In Bloodborne, the first boss (or possibly the first boss, since it's semi-optional), the Cleric Beast, is reused in the DLC. The Cleric Beast itself is a decently difficult boss, but, like Iudex, is relatively slow moving, and doesn't really have any way to pursue a fleeing player. It does become gradually more aggressive throughout the fight, but to a player familiar with the type of game, it poses a limited threat. In the DLC, the boss Lauence, the First Vicar has the same model as the Cleric Beast, except on fire. However, each of his attacks has a fiery trail or explosion that Cleric Beast lacked, which makes dodging his attacks require much better timing and choice of direction. It also has much, much higher defenses and health (the highest of any boss in the game), turning what was a relative sprint into a marathon. Once he loses around 30% of his health, he will gain the same expanded moveset as Cleric Beast has at the end of its fight, but will have the ability to alter several of Cleric Beast's combo's by flopping onto the floor, greatly increasing the reach of that attack, and causing a player to need to be prepared for both the normal and flopping variations of his combos. Once he loses around 60% of his health, he will flop onto the floor one last time, losing his legs, and constantly leaking a trail of magma behind itself from the new hole in his abdomen. His moveset, at this point, completely changes, and the player's approach must similarly change. In addition to his fearsome new melee attacks, he gains the ability to spray magma in front and behind him, making a large area that the player dare not enter, and making distancing oneself a poor idea, as the spewing magma has quite a lot of range. The end result is a boss that at no time can be treated like his first iteration, completely recontextualizing the fight into a new, unique fight, despite sharing clear similarities with the Cleric Beast fight.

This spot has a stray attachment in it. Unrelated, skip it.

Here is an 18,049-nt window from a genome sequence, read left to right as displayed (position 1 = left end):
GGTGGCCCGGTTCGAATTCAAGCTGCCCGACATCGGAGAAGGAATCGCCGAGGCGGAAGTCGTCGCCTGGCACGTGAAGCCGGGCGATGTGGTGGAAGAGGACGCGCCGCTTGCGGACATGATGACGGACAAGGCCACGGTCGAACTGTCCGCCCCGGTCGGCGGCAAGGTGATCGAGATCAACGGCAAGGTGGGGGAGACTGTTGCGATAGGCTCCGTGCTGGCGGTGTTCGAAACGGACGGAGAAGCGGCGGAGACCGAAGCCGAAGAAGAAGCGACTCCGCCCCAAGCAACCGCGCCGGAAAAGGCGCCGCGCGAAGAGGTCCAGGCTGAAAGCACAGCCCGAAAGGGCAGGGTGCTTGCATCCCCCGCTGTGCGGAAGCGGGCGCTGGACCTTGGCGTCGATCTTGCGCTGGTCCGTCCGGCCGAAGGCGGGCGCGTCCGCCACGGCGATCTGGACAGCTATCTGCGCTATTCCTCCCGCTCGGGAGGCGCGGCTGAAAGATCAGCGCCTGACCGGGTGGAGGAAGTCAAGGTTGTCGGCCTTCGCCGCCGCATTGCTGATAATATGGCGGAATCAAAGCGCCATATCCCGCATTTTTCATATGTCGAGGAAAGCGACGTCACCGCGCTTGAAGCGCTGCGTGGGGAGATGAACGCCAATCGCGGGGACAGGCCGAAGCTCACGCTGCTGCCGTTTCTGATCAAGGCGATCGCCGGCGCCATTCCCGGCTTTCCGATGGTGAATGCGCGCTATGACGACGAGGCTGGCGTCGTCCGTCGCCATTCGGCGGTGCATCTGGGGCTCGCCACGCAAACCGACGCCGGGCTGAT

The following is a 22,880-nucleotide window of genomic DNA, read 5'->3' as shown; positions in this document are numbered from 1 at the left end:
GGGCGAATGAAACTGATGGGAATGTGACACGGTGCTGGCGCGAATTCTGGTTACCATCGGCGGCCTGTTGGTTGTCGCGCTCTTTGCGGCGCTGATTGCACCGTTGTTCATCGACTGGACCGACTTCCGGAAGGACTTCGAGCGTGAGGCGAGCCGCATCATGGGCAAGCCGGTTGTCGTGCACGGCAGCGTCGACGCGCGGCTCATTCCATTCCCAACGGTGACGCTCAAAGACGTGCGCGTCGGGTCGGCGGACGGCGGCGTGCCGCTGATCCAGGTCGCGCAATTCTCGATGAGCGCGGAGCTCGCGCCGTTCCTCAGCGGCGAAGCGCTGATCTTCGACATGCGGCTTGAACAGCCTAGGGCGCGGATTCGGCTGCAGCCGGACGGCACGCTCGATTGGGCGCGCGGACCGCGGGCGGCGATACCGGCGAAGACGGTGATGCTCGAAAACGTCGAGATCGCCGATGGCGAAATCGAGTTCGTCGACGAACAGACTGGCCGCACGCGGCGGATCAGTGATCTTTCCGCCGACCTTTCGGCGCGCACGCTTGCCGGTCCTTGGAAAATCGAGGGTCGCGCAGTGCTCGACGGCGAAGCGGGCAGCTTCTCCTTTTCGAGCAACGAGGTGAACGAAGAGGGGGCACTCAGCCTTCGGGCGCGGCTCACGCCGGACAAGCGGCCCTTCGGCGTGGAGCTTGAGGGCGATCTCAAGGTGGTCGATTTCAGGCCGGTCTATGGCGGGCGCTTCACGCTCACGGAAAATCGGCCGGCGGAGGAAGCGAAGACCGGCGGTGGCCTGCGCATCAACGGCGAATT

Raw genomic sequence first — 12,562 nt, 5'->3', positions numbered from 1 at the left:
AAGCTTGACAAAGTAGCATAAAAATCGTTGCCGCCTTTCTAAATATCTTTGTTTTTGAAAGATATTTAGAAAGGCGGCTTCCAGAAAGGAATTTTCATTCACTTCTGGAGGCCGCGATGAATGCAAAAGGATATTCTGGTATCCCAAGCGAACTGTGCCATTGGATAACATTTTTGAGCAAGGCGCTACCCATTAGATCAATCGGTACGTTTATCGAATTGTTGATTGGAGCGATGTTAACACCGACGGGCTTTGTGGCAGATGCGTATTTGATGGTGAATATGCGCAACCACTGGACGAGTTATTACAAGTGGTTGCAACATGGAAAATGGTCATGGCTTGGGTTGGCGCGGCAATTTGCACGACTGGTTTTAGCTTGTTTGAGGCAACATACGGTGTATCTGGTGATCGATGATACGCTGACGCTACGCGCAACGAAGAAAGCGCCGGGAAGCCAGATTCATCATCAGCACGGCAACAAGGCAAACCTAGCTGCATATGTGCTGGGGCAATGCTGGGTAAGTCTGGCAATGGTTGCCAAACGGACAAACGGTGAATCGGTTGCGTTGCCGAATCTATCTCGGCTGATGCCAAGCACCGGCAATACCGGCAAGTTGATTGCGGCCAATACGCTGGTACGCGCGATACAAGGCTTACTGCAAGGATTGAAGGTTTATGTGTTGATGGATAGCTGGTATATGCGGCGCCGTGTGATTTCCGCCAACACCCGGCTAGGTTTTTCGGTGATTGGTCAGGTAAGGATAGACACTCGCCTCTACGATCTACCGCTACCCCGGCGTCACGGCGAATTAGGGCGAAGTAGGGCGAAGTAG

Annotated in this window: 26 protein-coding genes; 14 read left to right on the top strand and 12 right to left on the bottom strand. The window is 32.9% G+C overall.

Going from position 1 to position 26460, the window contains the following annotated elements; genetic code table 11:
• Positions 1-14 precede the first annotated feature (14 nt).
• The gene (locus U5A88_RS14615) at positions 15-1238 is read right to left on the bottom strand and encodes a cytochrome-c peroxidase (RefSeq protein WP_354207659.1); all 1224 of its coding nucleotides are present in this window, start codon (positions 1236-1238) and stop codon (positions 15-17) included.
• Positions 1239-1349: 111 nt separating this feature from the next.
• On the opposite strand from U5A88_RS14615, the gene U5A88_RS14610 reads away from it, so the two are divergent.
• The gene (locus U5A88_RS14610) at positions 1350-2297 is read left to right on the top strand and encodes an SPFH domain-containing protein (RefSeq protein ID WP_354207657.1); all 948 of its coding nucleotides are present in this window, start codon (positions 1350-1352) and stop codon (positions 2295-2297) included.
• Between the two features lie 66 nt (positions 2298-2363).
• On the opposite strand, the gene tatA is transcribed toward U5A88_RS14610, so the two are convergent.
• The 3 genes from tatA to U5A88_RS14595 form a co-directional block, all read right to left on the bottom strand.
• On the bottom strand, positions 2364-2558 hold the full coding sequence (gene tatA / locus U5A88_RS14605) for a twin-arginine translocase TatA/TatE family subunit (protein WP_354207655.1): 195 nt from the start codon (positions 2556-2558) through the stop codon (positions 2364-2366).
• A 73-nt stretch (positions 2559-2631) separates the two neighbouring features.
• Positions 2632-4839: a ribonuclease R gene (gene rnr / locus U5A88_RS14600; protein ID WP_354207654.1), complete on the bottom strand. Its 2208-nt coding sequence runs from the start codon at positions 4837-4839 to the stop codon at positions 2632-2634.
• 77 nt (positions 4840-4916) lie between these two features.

46. Curtis Jensen

    November 8, 2018 5:16 pm

    Boss rushes are a great way to reuse bosses. They’re more difficult because of the close proximity of bosses but easier because (usually) you’ve already beaten them all once before.

  47. NinjaMaster909

    November 20, 2018 4:34 pm

    I enjoyed the first phase of the final boss in Plague of Shadows, as it plays out pretty similarly to the Dogadon fight. You’re pitted against a familiar boss, but this time you’re playing as Plague Knight instead of Shovel Knight. The floors are also constantly rising with destructible blocks, so the battlefield is always unpredictable as opposed to the arena in the explodatoreum, where there’s flat ground under the destructible blocks. It feels like one of the most chaotic fights in the entire game, as two wild bomb flinging fighters duel in an ever changing arena.

  48. GosuCab

    November 24, 2018 12:01 am

    Darks souls 3's champion gundyr/iudex gundyr is also a good example on how to do it right. First phase in your rematch he is pretty much the same but his 2nd phase starts early and is completely different. Retaining his original firm and gaining more martial arts like moves that can't be parried which is his biggest weakness. Just made me think that I'm not the only one learning new tricks

  49. ThermiteFe8

    November 24, 2018 2:18 am

    In Deltarune the reused K. Round fights aren't really used for introducing new concepts/recontextualizing the bosses – they more aid in Susie's character development.

  50. Kevin Griffith

    December 2, 2018 8:49 pm

    For the most part, a re-hashed boss is best when you fundamentally have to change the way you approach the fight. There are plenty of ways to do this well, either by having the boss actually learn from your last encounter and learn to defeat some of your most effective tools (Star Wolf, Star Fox 64), having to approach the boss with a different character that has a different set of tools (Sonic Adventure 2 does this occasionally), or changing the context of the boss (Monster Hunter's Rathalos is a good example, as when you first meet the creature it's far more powerful than anything you've faced before and defeating it isn't part of your mission… the first time you see it your only goal is to avoid and escape, but eventually you'll have to fight it head on)